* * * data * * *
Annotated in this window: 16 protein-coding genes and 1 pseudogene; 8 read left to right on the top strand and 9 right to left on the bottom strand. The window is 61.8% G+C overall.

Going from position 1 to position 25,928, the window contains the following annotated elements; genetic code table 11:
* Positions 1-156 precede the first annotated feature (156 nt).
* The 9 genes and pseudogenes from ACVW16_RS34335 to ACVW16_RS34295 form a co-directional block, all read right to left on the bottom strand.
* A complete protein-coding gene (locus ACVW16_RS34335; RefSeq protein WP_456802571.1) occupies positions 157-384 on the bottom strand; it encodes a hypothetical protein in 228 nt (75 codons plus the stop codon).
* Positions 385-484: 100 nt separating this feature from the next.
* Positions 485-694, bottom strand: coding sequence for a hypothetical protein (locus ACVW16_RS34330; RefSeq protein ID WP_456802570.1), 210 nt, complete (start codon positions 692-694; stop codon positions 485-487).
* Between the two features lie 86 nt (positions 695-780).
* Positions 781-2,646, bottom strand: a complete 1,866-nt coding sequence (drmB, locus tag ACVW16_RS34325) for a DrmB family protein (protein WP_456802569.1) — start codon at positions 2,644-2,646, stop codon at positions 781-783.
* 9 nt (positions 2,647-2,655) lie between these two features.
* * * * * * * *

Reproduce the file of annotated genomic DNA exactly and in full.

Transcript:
Annotated in this window: 16 protein-coding genes and 1 pseudogene; 8 read left to right on the top strand and 9 right to left on the bottom strand. The window is 61.8% G+C overall.

Going from position 1 to position 25,928, the window contains the following annotated elements; genetic code table 11:
* Positions 1-156 precede the first annotated feature (156 nt).
* The 9 genes and pseudogenes from ACVW16_RS34335 to ACVW16_RS34295 form a co-directional block, all read right to left on the bottom strand.
* A complete protein-coding gene (locus ACVW16_RS34335; RefSeq protein WP_456802571.1) occupies positions 157-384 on the bottom strand; it encodes a hypothetical protein in 228 nt (75 codons plus the stop codon).
* Positions 385-484: 100 nt separating this feature from the next.
* Positions 485-694, bottom strand: coding sequence for a hypothetical protein (locus ACVW16_RS34330; RefSeq protein ID WP_456802570.1), 210 nt, complete (start codon positions 692-694; stop codon positions 485-487).
* Between the two features lie 86 nt (positions 695-780).
* Positions 781-2,646, bottom strand: a complete 1,866-nt coding sequence (drmB, locus tag ACVW16_RS34325) for a DrmB family protein (protein WP_456802569.1) — start codon at positions 2,644-2,646, stop codon at positions 781-783.
* 9 nt (positions 2,647-2,655) lie between these two features.